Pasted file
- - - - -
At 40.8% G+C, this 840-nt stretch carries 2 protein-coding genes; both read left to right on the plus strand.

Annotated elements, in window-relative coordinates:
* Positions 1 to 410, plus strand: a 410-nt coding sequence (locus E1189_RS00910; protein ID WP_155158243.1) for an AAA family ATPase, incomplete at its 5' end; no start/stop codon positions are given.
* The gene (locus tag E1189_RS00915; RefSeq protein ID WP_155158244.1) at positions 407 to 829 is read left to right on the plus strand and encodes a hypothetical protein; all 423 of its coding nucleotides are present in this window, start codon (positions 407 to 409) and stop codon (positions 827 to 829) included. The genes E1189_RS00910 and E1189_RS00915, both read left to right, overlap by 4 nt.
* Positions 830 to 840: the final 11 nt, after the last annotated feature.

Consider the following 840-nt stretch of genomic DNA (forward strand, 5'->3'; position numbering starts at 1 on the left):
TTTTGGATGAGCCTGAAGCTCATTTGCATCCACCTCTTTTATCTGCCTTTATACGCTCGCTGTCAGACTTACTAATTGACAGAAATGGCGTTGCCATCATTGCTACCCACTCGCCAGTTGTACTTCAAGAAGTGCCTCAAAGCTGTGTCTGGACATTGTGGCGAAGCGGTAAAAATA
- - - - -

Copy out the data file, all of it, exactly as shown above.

At 40.8% G+C, this 840-nt stretch carries 2 protein-coding genes; both read left to right on the plus strand.

Annotated elements, in window-relative coordinates:
* Positions 1 to 410, plus strand: a 410-nt coding sequence (locus E1189_RS00910; protein ID WP_155158243.1) for an AAA family ATPase, incomplete at its 5' end; no start/stop codon positions are given.
* The gene (locus tag E1189_RS00915; RefSeq protein ID WP_155158244.1) at positions 407 to 829 is read left to right on the plus strand and encodes a hypothetical protein; all 423 of its coding nucleotides are present in this window, start codon (positions 407 to 409) and stop codon (positions 827 to 829) included. The genes E1189_RS00910 and E1189_RS00915, both read left to right, overlap by 4 nt.
* Positions 830 to 840: the final 11 nt, after the last annotated feature.

Consider the following 840-nt stretch of genomic DNA (forward strand, 5'->3'; position numbering starts at 1 on the left):
TTTTGGATGAGCCTGAAGCTCATTTGCATCCACCTCTTTTATCTGCCTTTATACGCTCGCTGTCAGACTTACTAATTGACAGAAATGGCGTTGCCATCATTGCTACCCACTCGCCAGTTGTACTTCAAGAAGTGCCTCAAAGCTGTGTCTGGACATTGTGGCGAAGCGGTAAAAATA